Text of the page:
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Images showing government food packages for children from low-income families during coronavirus shutdowns sparked outrage and forced a U-turn in government policy.
Mizz, a single mother from Stoke-on-Trent, said her heart sank when she opened the food package from the British government.
"We were gobsmacked," Mizz, who didn't want to give her full name, told DW. "I grew up poor, and I know poor. I can make a meal out of thin air — but not with this," the 41-year-old said. Mizz said her parcel was meant to provide lunch for her 12-year-old for 10 days: one loaf of bread, half a cucumber, one pepper, a few potatoes, a block of cheese, a pack of butter, four pieces of fruit, a chocolate bar and some salty snacks.
Mizz has no broadband, no computer and no smartphone, so homeschooling her son during the UK's national lockdown is already tough. But without a nutritious meal, Mizz said, her child is struggling to concentrate or learn at all at secondary school.
"I'm not ungrateful... but this makes you feel like less than nothing," she said.
Mizz took to Twitter to join other parents posting photographs of the packages they'd received. The images sparked widespread outrage in Britain, one of the world's richest countries, and prompted the government to reverse course Wednesday.
The food parcels, destined for children eligible for free school meals in England, replaced food vouchers of £15 (€16.80/$20.50) per week per child offered to parents while schools remain closed due to COVID-19 restrictions.
Labour parliamentarian David Lammy compared one package photographed by Twitter user @roadsidemum with a meal bag in Finland.
Amid national outrage, Prime Minister Boris Johnson announced that a national free school meal voucher scheme will be reinstated January 18.
The firm behind many of the meal parcels, Chartwells, has issued a formal apology and agreed to refund schools for parcels that "have not met [their] high standards." The company was contracted by the UK government to deliver lockdown lunch hampers to many of the 1.4 million kids in England whose families meet income requirements.
Max Davie of the Royal College of Paediatrics and Child Health warned that the food shown in the images was "not nutritionally sufficient for children and young people." In a statement Tuesday, he called the packages "an insult to the dignity of people who rely on this support."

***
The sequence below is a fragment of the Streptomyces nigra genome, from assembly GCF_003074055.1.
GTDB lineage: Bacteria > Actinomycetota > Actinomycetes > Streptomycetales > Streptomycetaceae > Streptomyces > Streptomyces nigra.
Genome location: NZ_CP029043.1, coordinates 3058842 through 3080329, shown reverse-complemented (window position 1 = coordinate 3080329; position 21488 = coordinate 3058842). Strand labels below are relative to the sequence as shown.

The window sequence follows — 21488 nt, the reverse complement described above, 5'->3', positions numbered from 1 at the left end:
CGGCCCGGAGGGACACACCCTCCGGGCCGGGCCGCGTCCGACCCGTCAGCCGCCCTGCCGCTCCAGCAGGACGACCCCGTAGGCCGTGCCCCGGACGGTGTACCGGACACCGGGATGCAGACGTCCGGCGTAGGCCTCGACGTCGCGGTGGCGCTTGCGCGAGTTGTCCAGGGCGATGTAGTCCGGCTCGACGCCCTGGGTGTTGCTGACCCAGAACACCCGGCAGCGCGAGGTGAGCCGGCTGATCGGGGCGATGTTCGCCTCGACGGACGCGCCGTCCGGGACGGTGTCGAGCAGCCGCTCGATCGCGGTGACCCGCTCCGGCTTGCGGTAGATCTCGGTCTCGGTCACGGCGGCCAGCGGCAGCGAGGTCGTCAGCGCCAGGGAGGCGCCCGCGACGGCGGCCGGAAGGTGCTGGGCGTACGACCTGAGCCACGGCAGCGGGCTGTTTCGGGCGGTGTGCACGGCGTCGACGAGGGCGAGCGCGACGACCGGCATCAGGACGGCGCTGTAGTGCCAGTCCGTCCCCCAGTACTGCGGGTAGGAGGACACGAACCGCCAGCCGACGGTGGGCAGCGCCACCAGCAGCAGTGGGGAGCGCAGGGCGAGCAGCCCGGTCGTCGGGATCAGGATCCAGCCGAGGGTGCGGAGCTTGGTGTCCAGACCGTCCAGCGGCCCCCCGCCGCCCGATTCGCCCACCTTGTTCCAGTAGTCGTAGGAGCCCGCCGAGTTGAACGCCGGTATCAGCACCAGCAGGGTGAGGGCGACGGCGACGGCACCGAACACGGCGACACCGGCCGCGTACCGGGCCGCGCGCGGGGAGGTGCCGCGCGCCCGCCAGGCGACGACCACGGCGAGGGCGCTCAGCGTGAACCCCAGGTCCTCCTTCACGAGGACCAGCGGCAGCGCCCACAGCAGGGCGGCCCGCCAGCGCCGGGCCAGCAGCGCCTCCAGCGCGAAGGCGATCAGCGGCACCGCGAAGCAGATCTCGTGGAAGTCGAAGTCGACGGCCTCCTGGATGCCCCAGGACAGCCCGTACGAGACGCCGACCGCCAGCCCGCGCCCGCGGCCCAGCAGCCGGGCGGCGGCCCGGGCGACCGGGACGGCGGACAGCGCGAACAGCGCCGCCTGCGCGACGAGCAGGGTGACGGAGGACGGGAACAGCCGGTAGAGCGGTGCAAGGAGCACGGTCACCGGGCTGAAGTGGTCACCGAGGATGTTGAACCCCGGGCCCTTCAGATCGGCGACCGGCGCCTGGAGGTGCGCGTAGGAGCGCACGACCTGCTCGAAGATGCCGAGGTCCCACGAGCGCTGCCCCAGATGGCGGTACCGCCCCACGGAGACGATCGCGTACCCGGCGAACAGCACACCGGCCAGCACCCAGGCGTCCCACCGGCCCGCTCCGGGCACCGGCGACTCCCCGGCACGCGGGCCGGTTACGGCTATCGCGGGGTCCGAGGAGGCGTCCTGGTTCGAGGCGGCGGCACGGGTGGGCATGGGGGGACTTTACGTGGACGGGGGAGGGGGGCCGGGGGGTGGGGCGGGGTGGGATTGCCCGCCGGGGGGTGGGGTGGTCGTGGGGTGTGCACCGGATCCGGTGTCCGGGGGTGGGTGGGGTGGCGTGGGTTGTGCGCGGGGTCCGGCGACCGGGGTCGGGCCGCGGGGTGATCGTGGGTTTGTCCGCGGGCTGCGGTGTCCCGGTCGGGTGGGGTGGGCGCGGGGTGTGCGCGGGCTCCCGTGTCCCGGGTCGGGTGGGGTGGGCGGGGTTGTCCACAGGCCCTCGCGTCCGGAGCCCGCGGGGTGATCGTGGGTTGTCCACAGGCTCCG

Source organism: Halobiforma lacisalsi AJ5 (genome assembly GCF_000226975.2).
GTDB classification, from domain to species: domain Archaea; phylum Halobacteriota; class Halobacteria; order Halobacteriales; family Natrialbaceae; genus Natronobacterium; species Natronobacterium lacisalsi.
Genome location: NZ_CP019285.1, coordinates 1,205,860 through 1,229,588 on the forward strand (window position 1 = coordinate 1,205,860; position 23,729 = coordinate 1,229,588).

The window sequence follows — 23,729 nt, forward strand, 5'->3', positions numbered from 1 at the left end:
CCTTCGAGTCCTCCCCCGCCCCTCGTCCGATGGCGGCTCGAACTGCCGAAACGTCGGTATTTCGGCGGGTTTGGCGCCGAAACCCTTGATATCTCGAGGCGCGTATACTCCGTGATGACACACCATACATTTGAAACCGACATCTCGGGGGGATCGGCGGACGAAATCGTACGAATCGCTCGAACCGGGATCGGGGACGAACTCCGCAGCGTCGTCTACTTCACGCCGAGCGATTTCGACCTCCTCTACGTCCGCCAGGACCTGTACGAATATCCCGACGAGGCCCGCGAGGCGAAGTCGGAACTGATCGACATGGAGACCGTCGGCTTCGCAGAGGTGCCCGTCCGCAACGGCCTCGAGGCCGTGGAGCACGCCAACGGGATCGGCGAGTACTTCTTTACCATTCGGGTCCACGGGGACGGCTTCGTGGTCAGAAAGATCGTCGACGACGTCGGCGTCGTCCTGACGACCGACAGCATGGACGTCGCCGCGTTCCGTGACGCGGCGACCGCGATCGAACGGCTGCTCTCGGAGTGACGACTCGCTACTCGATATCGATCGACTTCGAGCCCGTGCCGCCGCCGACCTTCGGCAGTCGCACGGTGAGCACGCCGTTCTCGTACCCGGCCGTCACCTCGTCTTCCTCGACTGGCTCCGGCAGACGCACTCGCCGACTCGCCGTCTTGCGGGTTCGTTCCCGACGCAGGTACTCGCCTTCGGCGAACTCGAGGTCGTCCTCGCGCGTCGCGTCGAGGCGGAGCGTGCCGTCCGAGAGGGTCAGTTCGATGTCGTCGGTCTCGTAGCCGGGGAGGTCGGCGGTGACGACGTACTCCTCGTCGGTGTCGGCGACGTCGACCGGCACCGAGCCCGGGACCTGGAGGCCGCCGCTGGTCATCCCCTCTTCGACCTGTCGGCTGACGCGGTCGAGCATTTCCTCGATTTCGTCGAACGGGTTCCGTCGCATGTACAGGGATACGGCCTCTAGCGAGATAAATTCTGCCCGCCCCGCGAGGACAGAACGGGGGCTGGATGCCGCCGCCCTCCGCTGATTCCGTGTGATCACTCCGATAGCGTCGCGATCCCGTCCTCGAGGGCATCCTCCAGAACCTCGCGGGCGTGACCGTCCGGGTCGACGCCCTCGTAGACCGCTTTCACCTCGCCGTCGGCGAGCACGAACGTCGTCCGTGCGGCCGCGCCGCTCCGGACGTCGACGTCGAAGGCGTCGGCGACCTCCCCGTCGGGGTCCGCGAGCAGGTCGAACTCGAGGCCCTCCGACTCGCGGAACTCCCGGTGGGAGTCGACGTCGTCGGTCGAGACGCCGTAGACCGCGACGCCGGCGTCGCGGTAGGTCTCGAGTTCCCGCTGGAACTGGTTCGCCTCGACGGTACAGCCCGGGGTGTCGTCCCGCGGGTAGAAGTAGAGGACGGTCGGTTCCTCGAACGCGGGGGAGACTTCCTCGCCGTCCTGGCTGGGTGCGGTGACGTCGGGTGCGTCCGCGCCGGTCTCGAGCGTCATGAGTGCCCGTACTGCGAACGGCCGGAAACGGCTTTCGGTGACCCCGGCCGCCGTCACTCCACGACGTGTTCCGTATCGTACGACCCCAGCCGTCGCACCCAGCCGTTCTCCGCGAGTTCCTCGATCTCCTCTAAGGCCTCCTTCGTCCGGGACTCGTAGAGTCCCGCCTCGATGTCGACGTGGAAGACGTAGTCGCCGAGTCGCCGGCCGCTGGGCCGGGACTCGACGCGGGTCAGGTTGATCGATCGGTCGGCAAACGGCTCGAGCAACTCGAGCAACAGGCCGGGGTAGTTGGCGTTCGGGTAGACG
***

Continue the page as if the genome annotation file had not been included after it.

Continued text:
Calling for urgent action, the footballer and campaigner Marcus Rashford, who received free school meals as a child, tweeted: "children deserve better than this."
Addressing Parliament Wednesday, UK Prime Minister Boris Johnson vowed that his government would do everything it could "to ensure no child goes hungry" and said parents would have "the choice to give kids the food they need" under the reinstated voucher scheme.
In 2020, Johnson and fellow Conservative MPs voted down similar plans to offer food vouchers for parents during school holidays, only to reverse the decision days later.
Reacting to news of the government's change of tack on Wednesday, campaigner and cook Jack Monroe tweeted "We did it!!! THANKYOU!!!!"
But Labour Party leader Keir Starmer said it "shouldn't have taken social media to shame the prime minister into action" during Prime Ministers' Questions at the UK Parliament.
The return of the voucher scheme offers welcome relief for Mizz, but it won't be enough to keep her family from going hungry. "We're not living," she said. "We're just existing."
Mizz mostly survives on the £62 a week that she' receives in government benefits. A bouncer by trade, she's been unable to work since March 2020 with bars shuttered by COVID-19 regulations. Since then, she says she has applied for 138 jobs with no success and has even sold her television in a bid to get by.
Britain's wealth and income gaps have expanded in recent years. The share of British children at risk of poverty or social exclusion in the UK is significantly higher than the EU average and experts warn the COVID-19 pandemic will only exacerbate existing inequities.
This is something Mizz has experienced firsthand. "It feels like I'm failing my kids," she said, close to tears. "I don't want them to grow up thinking this is normal."
Mizz is hoping for a better 2021, but she's hesitant to be too optimistic. "We're the minions right at the bottom of the ladder," she said. "It feels like we're being punished for being poor."